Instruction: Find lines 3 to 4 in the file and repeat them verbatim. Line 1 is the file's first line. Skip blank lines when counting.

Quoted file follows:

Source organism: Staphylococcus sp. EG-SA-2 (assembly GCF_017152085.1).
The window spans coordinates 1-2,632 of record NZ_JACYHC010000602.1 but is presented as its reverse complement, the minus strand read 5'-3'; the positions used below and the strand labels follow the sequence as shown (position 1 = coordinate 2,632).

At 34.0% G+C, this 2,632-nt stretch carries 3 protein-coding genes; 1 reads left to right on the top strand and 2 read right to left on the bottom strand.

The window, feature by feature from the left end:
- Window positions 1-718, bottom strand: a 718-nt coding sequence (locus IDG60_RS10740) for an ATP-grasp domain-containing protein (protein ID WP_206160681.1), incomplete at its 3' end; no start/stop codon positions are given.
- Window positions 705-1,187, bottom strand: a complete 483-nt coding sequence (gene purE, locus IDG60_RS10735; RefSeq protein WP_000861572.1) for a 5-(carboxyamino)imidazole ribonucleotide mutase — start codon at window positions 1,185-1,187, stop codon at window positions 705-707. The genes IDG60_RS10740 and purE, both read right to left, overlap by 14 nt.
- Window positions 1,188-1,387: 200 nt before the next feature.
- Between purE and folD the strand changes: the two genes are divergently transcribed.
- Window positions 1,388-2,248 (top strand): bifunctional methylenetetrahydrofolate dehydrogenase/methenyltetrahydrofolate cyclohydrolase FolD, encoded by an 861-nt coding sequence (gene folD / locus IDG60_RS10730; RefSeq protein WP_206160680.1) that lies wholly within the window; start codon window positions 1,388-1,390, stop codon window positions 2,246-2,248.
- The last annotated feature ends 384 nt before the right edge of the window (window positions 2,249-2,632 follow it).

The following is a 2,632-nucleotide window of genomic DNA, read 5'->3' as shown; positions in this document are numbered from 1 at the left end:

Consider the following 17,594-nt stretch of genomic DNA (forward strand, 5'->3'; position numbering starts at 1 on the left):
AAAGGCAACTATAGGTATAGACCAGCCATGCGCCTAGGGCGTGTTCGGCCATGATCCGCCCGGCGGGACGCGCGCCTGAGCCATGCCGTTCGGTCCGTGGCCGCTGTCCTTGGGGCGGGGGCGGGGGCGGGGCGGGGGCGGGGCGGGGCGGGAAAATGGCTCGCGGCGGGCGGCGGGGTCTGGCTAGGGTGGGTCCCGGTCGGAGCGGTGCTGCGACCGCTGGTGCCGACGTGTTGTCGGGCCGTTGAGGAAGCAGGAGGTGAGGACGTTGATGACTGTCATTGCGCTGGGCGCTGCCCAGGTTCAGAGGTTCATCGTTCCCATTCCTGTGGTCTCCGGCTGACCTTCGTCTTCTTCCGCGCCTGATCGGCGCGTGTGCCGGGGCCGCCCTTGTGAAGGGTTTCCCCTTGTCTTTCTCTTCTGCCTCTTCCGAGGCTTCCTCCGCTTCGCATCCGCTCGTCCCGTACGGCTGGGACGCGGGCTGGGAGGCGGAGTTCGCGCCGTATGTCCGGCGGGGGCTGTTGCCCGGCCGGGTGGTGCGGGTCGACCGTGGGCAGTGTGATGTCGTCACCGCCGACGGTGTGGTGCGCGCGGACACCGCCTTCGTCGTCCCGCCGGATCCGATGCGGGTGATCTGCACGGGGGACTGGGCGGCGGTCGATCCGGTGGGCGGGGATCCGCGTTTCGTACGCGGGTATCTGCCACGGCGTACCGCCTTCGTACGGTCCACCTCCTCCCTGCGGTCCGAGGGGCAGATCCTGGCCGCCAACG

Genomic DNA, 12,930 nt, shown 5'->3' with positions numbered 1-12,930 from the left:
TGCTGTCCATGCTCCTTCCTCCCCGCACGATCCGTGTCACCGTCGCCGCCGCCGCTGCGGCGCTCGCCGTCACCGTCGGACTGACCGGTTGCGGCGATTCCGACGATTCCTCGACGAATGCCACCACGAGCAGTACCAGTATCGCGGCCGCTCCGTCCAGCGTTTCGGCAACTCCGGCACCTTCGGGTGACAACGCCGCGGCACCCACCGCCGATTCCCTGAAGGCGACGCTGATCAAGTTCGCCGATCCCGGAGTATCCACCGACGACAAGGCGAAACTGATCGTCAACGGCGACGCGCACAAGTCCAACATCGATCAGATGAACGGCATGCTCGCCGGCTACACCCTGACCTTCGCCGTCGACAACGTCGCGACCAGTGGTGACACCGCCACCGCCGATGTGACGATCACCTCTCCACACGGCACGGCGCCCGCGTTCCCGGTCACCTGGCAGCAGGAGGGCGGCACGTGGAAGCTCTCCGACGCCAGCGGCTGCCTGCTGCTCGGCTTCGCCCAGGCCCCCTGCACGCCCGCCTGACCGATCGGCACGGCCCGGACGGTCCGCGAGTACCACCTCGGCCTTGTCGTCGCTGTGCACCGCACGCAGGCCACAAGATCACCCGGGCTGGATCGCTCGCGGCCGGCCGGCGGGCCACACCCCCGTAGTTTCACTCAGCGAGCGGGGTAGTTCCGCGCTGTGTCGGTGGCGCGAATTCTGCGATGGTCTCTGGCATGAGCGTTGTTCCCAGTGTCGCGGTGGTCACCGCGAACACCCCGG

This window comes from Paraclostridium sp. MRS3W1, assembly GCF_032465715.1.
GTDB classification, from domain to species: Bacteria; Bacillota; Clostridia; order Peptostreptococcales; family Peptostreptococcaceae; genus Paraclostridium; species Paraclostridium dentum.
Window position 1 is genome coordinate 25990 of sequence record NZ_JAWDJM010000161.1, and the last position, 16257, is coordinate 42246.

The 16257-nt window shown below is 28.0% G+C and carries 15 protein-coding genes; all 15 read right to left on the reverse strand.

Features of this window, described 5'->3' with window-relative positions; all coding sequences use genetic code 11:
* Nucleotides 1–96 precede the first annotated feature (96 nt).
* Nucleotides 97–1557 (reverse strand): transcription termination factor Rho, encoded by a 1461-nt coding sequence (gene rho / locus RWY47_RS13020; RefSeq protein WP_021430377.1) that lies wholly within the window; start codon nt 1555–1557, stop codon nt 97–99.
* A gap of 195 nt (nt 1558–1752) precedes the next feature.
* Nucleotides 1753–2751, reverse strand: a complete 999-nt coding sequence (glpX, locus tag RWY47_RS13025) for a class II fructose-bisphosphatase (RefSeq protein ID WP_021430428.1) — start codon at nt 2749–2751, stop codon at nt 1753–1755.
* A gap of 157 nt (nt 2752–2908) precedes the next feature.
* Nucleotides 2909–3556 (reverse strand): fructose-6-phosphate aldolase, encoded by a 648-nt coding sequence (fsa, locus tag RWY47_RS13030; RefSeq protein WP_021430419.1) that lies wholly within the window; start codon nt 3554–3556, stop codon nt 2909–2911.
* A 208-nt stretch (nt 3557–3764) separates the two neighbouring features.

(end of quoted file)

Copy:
At 34.0% G+C, this 2,632-nt stretch carries 3 protein-coding genes; 1 reads left to right on the top strand and 2 read right to left on the bottom strand.

The window, feature by feature from the left end: